As peacekeeping has evolved to reflect the populations we serve, women have become increasingly part of the peacekeeping family – making operations more effective. Photo: United Nations
 
António Guterres

As we commemorate the 20th anniversary of Security Council Resolution 1325 on Women, Peace and Security, we must do more to achieve women’s equal representation in all areas of peace and security. Together, let us continue to wage peace, defeat the pandemic and build a better future.

UN Secretary-General António Guterres
 

2020 Theme: Women in Peacekeeping: A Key to Peace

The International Day of United Nations Peacekeepers, 29 May, offers a chance to pay tribute to the uniformed and civilian personnel’s invaluable contribution to the work of the Organization and to honour more than 3,900 peacekeepers who have lost their lives serving under the UN flag since 1948, including 102 last year.

This year, the challenges and threats faced by our peacekeepers are even greater than ever, as they, like people around the world, are not only having to cope with the COVID-19 pandemic, but also support and protect the people in the countries they are based in. They are continuing their operations to the best of their abilities and supporting the governments and the local populations,  despite the risk of COVID-19. 

The theme for this year’s Day is “Women in Peacekeeping: A Key to Peace” to help mark the 20th anniversary of the adoption of UN Security Council Resolution 1325 on Women, Peace and Security.

 

 

Through UNSCR 1325, ensuing resolutions, as well as the Action for Peacekeeping (A4P) Declaration of Shared Commitments, the UN has called for an expansion of the role and contribution of women in its operations, including of uniformed peacekeepers.

Women peacekeepers make invaluable contributions to peacekeeping. They help improve overall peacekeeping performance, have greater access to communities, especially to women, and therefore, help in promoting human rights and protection of civilians. They also encourage women to become a meaningful part of peace and political processes; when diverse women participate in peace negotiations, the quality and durability of peace agreements increases, and when women are signatories of peace agreements, they are more likely to be implemented, which academic research shows helps to ensure sustainable peace and prosperity.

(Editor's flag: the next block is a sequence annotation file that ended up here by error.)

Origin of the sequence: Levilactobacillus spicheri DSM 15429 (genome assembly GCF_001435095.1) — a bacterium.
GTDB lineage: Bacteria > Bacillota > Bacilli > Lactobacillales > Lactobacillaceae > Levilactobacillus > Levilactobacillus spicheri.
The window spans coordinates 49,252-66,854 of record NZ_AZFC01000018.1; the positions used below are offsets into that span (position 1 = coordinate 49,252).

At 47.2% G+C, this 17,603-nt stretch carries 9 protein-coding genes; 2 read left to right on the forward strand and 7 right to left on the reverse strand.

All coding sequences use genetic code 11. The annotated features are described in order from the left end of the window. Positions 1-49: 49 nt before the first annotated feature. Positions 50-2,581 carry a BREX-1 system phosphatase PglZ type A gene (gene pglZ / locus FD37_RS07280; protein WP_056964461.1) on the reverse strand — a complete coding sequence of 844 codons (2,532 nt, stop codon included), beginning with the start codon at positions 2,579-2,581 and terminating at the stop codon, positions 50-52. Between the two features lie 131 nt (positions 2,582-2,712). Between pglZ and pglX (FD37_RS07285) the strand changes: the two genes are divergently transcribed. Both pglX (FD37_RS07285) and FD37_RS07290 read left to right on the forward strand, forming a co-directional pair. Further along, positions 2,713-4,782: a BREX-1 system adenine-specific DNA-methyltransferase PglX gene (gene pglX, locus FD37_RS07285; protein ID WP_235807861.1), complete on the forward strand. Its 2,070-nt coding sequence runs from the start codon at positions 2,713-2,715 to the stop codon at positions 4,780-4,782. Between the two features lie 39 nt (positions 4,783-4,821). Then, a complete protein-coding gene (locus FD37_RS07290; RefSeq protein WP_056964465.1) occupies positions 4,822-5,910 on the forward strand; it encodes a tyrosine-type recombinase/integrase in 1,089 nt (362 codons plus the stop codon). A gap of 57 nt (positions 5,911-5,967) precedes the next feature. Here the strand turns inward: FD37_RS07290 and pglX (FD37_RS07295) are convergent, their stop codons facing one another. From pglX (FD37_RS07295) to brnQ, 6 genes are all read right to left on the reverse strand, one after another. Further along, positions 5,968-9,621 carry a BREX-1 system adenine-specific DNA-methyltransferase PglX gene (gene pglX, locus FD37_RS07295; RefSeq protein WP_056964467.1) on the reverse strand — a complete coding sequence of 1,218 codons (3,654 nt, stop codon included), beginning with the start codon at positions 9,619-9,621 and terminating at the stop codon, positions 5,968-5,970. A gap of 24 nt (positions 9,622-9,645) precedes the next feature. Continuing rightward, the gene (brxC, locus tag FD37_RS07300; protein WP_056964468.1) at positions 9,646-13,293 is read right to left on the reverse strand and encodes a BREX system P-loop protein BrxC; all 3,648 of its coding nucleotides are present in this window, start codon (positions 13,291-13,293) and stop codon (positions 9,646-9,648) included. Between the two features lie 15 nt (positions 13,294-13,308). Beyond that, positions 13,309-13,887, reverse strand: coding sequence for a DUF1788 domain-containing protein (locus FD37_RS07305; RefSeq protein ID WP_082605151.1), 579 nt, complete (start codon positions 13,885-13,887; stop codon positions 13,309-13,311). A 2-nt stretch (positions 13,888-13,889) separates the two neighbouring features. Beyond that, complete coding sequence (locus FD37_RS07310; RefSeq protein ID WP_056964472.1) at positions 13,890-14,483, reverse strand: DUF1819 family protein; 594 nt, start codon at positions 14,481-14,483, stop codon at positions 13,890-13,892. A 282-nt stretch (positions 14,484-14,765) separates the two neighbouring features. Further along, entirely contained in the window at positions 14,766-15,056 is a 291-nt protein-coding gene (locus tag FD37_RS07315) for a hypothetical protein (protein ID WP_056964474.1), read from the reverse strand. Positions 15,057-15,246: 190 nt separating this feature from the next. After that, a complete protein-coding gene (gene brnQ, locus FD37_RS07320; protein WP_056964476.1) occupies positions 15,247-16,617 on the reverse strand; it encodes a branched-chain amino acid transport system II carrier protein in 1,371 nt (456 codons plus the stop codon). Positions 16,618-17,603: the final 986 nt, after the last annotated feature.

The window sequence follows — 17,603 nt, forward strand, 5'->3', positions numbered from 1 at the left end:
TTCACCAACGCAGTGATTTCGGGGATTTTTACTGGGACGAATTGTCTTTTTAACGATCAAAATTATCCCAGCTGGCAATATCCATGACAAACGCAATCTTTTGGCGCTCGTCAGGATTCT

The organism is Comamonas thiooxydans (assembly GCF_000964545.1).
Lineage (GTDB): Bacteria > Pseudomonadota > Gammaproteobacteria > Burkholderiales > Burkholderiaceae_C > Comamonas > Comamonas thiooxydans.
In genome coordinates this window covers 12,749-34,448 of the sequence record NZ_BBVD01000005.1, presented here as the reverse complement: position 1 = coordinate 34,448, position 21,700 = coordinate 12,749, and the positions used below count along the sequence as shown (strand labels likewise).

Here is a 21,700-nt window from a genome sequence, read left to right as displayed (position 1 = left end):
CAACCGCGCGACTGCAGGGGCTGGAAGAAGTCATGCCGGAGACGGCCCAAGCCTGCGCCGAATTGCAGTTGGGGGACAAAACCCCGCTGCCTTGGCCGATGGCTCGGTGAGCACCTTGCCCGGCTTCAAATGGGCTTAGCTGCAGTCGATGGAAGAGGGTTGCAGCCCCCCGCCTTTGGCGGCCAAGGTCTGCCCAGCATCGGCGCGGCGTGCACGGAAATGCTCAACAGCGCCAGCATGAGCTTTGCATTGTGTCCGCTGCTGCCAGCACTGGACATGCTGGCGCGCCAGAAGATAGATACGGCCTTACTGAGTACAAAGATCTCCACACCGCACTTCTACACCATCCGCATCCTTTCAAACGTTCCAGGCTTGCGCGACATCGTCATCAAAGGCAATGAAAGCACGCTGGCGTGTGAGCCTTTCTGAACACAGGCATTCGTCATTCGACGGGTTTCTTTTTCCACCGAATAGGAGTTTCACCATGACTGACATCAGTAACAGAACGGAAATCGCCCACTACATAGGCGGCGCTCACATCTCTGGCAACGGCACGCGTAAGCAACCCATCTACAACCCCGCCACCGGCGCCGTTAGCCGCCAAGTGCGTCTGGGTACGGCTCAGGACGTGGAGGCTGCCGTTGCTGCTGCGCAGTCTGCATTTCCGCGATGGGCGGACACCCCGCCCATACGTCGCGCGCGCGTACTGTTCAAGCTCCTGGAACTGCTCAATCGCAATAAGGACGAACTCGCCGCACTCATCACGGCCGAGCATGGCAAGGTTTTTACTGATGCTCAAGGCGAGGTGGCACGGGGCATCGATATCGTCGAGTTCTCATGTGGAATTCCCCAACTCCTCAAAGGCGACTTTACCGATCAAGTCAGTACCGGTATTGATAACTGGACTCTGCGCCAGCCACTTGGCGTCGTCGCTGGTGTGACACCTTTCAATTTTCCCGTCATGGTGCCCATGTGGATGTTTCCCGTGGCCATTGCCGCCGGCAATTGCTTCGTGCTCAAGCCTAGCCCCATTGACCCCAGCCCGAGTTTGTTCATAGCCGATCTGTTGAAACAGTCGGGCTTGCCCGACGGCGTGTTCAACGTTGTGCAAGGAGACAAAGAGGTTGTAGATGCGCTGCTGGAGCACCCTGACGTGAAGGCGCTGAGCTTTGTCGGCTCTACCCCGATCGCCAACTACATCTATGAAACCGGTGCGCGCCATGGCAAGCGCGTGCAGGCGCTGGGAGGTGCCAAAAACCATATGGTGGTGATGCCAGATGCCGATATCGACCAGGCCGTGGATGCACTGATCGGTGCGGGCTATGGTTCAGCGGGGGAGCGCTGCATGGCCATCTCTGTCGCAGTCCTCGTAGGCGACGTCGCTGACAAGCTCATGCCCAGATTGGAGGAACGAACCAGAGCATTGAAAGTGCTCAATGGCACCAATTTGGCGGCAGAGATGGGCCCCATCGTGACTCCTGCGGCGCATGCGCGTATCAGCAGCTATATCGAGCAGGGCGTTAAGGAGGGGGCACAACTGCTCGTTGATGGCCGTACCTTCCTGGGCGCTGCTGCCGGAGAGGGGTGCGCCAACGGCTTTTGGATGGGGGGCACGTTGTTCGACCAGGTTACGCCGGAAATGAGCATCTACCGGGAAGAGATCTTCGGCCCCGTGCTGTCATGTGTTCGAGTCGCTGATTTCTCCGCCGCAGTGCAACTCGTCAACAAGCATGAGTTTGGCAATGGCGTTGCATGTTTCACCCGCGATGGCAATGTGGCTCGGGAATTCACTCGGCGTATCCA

The first UN peacekeeping mission was established on 29 May 1948, when the Security Council authorized the deployment of a small number of UN military observers to the Middle East to form the United Nations Truce Supervision Organization (UNTSO) to monitor the Armistice Agreement between Israel and its Arab neighbors.

Since then, more than 1 million women and men have served in 72 UN peacekeeping operations, directly impacting the lives of millions of people and saving countless lives. Today, UN Peacekeeping deploys more than 95,000 military, police and civilian personnel in 13 operations.

To mark the Day at the UN Headquarters in New York, the Secretary-General will lay a wreath in honour of all peacekeepers, who have lost their lives while serving under the UN flag over the past seven decades. And a virtual ceremony will be held at which the Dag Hammarskjold medal will be awarded posthumously to peacekeepers who lost their lives in 2019.  The Peacekeeping Gender Advocate of the Year award will also be presented at the virtual ceremony.

 

Opening remarks by UN Secretary-General António Guterres on the 2020 commemoration

Women Peacekeepers: A Key to Peace

Women in Peacekeeping: A Key to Peace

Click on the image to download a pdf version of the poster.

Two Nigerian peackeepers await an inspection of their base.

In all fields of peacekeeping, women peacekeepers have proven that they can perform the same roles, to the same standards and under the same difficult conditions, as their male counterparts. It is an operational imperative that we recruit and retain female peacekeepers. In 1993, women made up 1% of deployed uniformed personnel. In 2019, out of approximately 95,000 peacekeepers, women constitute 4.7% of military contingents and 10.8% of formed police units in UN Peacekeeping missions. More women in peacekeeping means more effective peacekeeping.

 

To combat the spread of #COVID19, @UNPOL officers in DR Congo are wearing masks to protect themselves & others.

UN Peacekeepers are facing one of their greatest challenges yet - the COVID-19 pandemic. Peacekeepers are assisting governments and local communities in the response to the pandemic and continuing to adapt their activities to execute their mandates, including protecting vulnerable communities. 

Women peacekeepers are on the front lines in this fight and are an integral part of the COVID-19 response, as well as in implementing mission mandates, within current constraints and while taking all precautionary measures.

International days are occasions to educate the public on issues of concern, to mobilize political will and resources to address global problems, and to celebrate and reinforce achievements of humanity. The existence of international days predates the establishment of the United Nations, but the UN has embraced them as a powerful advocacy tool. We also mark other UN observances.